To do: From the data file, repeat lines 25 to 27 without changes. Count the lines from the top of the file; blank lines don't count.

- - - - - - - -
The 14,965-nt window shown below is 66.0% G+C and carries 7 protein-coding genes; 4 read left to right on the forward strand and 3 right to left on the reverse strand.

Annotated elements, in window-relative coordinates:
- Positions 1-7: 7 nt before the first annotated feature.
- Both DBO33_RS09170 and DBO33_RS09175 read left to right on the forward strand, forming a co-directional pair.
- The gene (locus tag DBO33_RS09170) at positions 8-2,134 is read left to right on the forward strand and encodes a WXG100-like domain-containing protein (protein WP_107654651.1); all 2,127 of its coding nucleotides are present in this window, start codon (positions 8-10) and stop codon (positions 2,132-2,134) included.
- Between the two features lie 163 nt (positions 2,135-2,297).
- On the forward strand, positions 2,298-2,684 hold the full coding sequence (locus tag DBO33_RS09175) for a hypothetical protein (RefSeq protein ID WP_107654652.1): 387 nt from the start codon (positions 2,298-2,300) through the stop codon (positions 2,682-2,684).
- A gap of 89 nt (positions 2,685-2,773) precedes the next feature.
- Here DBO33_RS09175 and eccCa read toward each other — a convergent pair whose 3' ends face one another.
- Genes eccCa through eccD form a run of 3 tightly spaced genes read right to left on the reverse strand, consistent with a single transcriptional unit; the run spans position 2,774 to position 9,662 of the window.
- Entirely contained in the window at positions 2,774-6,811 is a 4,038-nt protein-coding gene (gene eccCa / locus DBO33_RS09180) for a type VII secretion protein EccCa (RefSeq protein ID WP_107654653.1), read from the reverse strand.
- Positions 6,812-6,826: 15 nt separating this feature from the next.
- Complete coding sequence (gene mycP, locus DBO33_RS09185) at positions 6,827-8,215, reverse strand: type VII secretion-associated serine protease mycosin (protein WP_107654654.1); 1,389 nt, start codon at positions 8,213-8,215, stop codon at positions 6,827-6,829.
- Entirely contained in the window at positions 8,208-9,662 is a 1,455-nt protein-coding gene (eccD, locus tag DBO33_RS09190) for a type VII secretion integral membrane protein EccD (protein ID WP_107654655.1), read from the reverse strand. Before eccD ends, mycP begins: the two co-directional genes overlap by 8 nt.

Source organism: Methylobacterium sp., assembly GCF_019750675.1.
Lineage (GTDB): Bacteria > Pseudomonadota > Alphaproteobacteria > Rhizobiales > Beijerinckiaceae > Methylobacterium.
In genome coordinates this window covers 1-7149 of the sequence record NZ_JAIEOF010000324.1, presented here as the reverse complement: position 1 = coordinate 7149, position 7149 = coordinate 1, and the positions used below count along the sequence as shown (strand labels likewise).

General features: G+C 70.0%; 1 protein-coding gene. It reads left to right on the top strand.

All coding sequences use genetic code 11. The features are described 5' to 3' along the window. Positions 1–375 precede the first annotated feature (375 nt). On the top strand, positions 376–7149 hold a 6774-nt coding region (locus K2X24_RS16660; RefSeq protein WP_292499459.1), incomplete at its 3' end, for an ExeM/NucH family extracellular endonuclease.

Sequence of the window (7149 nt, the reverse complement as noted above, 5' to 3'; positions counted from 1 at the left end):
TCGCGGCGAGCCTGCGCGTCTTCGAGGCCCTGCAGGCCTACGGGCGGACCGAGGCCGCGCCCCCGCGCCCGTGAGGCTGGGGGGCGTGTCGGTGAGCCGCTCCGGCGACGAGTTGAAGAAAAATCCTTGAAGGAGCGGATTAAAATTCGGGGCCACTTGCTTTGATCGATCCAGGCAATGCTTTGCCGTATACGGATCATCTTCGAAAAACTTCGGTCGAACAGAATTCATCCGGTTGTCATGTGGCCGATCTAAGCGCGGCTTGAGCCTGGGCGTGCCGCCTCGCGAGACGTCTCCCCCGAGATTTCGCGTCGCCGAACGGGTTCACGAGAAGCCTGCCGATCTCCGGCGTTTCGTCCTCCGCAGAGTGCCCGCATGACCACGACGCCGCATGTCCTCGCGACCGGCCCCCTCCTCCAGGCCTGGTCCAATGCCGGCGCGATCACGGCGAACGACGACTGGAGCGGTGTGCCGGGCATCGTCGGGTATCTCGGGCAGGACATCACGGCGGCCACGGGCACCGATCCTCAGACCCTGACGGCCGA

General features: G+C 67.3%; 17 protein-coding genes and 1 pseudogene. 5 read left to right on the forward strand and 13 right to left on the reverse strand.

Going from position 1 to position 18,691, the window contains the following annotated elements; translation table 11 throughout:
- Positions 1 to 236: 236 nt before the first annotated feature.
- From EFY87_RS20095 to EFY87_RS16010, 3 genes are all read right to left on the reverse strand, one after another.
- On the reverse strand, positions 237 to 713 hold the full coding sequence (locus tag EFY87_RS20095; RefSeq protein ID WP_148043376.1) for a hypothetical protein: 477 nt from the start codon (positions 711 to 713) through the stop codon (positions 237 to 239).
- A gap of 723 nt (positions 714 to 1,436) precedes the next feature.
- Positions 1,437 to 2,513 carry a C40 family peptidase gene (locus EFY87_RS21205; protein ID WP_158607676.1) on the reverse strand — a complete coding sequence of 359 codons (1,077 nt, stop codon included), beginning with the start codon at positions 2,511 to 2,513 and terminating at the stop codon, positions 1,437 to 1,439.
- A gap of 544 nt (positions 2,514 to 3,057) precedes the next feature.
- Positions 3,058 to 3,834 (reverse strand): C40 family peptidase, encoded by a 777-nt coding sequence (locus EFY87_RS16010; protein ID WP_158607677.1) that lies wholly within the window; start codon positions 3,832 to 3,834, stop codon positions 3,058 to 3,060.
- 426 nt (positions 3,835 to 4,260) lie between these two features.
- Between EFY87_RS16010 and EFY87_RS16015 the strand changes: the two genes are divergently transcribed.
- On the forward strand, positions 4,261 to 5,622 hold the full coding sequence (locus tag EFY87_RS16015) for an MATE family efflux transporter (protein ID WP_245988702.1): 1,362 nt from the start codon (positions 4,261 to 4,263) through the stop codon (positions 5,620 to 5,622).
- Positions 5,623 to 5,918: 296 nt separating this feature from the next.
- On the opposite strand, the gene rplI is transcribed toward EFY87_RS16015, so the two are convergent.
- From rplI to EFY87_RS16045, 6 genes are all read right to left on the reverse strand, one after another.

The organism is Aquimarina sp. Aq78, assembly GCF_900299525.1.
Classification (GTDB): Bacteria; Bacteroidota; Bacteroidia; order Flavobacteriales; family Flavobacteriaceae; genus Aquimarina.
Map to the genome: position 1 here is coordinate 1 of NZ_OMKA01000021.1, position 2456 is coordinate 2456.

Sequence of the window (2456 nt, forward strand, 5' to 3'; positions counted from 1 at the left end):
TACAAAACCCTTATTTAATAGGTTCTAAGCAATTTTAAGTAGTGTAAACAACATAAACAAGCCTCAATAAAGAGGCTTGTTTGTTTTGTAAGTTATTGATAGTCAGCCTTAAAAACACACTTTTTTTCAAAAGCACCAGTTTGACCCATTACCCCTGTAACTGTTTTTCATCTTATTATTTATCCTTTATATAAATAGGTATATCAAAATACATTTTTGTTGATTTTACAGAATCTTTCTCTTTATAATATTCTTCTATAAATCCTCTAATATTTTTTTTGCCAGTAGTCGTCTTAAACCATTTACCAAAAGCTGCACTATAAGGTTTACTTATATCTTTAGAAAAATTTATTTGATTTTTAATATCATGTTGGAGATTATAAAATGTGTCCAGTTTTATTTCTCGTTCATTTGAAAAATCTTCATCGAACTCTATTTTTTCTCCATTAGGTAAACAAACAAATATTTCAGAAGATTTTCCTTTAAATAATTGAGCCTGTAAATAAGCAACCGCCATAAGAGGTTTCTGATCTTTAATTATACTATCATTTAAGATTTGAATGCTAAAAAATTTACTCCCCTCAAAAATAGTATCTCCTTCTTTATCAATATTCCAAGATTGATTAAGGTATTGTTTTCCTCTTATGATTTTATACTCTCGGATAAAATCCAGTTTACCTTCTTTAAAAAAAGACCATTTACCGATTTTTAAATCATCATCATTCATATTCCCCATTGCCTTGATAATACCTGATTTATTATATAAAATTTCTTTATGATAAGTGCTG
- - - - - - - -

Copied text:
- From EFY87_RS20095 to EFY87_RS16010, 3 genes are all read right to left on the reverse strand, one after another.
- On the reverse strand, positions 237 to 713 hold the full coding sequence (locus tag EFY87_RS20095; RefSeq protein ID WP_148043376.1) for a hypothetical protein: 477 nt from the start codon (positions 711 to 713) through the stop codon (positions 237 to 239).
- A gap of 723 nt (positions 714 to 1,436) precedes the next feature.